Movie Review

What’s interesting about Pee-wee’s Big Holiday is that it must do the impossible: Measure up as a sequel to a true original. By its nature, this latest Pee-wee film retreads some of the same material, though in the most respectful way. That said, it does the best possible job rekindling the spirit of the first.

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Experimenter is one of the best and most overlooked films of the year, and definitely worth catching up with as soon as possible.

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An expertly crafted drama with impeccable performances, a tight script, stunning set and costume designs, and a brisk yet thoughtful pace, director Todd Haynes’ newest film, Carol, soars.

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Henry Cavill and Armie Hammer trade in the same kind of faux-clever one-upsmanship that Holmes and Watson do in ‘Sherlock Holmes,’ with similarly weak dialogue but barely a quarter of the charm.

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Chappie, out on Blu-ray now, may be a mess, but it has a strange kind of staying power, amidst all the madness.

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This electrifying film puts the tension, the fear, the courage, and the tragedy in perspective, and dramatizes it through the struggles of people, not rhetoric.

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Trey Hock had the chance to chat with writer and director Jennifer Kent about her new film The Babadook which is in theaters this Friday.

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Very, very rarely a movie comes along that transcends the perceived limitations of being a “horror” or “scary” movie and becomes a full-fledged work of art. The Exorcist, Silence of the Lambs, and The Shining are some examples, and now you can add The Babadook, showing exclusively in Kansas City starting Friday at Screenland Armour, to that list as well.

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Both Whiplash and Nightcrawler are models of fast-paced, engaging storytelling that leaves a mark.

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It’s no news to fans of the young-adult book series by Suzanne Collins that this third movie only covers a portion of her third novel, which is par for the course, I suppose, for a film that contains a both a colon and a hyphen in its title. But even in the Star Wars series, which now retroactively features the word “Episode” in each title, the films themselves had a form of resolution. Sometimes there were cliffhangers, sure, but the emotional journey and theme of each film were wrapped up by film’s end.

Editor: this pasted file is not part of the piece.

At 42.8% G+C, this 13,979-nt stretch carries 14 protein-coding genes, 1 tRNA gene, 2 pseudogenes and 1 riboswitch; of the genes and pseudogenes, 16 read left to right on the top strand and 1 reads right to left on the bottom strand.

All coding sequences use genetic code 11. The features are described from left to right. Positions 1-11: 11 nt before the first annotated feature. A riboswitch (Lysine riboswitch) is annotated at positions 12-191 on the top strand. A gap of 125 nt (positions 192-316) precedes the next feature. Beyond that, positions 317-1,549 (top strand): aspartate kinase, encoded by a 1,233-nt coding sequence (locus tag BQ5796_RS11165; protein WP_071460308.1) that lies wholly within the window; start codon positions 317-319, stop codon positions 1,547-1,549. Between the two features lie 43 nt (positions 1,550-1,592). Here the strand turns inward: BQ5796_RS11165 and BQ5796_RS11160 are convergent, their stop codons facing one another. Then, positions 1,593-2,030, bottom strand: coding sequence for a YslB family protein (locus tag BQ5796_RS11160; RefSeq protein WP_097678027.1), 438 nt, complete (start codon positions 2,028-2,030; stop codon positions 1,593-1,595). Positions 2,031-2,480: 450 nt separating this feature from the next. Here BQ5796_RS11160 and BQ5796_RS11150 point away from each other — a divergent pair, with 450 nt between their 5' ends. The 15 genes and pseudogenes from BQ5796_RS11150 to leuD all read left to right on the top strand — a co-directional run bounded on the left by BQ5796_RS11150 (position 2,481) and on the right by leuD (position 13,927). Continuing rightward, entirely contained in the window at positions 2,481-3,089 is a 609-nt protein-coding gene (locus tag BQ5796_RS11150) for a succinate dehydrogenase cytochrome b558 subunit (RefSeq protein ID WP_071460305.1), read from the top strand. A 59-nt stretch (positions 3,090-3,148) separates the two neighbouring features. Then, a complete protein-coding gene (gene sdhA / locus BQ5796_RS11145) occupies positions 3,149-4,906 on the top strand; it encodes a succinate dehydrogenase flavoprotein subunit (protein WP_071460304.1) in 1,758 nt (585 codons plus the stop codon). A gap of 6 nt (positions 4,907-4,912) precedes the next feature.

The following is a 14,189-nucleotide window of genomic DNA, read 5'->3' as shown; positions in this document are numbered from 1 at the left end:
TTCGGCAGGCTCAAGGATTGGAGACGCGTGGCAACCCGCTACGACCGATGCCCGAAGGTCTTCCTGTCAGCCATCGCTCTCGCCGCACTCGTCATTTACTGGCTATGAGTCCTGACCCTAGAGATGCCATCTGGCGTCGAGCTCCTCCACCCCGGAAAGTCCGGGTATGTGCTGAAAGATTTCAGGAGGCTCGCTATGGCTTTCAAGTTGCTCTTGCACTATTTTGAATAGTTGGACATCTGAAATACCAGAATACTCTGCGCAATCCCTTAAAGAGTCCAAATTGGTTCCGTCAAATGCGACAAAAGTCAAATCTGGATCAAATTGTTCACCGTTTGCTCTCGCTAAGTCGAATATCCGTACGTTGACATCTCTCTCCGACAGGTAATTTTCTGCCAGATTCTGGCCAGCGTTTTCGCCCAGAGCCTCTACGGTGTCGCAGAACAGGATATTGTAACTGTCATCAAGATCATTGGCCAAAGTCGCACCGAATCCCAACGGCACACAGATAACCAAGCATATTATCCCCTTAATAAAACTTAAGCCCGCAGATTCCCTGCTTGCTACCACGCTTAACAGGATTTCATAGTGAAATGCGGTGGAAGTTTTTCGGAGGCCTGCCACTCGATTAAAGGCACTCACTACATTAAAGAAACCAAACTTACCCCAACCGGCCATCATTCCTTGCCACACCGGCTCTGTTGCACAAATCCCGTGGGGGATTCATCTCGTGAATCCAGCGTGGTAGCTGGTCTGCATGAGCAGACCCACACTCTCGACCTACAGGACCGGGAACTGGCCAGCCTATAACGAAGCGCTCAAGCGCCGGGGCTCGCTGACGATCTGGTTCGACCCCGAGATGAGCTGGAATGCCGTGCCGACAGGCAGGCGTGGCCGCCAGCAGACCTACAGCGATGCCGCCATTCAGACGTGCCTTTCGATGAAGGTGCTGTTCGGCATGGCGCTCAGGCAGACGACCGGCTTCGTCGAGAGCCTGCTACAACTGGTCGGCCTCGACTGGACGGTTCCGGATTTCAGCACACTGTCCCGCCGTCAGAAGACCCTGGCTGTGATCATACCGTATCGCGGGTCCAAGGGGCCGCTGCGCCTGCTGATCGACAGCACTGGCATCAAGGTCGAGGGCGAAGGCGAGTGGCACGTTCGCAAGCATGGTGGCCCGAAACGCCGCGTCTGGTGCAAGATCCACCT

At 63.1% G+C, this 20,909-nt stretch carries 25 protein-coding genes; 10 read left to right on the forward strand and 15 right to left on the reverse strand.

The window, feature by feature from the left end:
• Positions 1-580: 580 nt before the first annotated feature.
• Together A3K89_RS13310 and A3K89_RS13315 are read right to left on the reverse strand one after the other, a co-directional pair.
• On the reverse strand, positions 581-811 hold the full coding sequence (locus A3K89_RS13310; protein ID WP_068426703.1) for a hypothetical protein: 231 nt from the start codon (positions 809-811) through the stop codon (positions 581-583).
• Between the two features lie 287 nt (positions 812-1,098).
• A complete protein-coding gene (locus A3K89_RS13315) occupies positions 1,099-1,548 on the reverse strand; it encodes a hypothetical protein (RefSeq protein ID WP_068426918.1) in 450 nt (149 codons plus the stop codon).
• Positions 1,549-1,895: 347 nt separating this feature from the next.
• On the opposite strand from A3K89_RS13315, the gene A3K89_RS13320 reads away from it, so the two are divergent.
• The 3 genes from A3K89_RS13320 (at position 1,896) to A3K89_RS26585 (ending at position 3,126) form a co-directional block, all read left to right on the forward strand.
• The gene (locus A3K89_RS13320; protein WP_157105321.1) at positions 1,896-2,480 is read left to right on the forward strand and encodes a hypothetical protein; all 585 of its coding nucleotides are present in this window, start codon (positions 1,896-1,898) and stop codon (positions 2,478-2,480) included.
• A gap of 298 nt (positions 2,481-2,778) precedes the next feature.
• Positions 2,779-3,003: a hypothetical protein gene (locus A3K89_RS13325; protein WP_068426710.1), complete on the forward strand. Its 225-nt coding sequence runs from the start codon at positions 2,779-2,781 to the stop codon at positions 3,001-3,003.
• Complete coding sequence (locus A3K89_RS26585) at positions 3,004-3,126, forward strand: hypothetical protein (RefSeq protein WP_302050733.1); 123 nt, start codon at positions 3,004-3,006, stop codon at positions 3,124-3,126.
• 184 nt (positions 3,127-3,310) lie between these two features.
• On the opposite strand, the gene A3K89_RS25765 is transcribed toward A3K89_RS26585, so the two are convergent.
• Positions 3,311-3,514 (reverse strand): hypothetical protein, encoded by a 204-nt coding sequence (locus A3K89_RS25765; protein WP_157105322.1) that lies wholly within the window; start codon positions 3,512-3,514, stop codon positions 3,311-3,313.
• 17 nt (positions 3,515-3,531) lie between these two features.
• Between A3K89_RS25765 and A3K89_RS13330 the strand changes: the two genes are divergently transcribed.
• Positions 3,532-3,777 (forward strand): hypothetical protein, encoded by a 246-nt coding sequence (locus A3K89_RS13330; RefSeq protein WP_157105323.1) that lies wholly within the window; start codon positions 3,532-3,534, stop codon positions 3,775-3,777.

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In films like 21 Grams, Biutiful, and Babel, he revels in the misery of his characters and then contrives to make them even more miserable. Don’t get me wrong, there’s plenty of misery and pretentiousness in Birdman (which is subtitled The Unexpected Virtue of Ignorance) but its mostly psychosomatic—and often played for laughs, which is a new thing for Iñárritu.

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The ABCs of Death 2 moves quickly and most of it is ultimately very forgettable, but I still find myself drawn toward its desire to be different and truly artistic in its approach.

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Trevan and Trey welcome new contributor Will Findley before talking about Boyhood and Guardians of the Galaxy, two vastly different, but outstanding movies.

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The really great action movies are all about urgency—that life-and-death situation where the stakes couldn’t be any higher and the main character doesn’t have any other choice but to forge ahead.

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After a week off, Trevan and Trey are back to talk about Seth MacFarlane‘s new movie A Million Ways To Die In The West and then Trevan lets off some steam about X-Men: Days of Future Past. There’s a lot of time travel in this week’s podcast, so Huey Lewis seemed like an obvious choice for segue [...]

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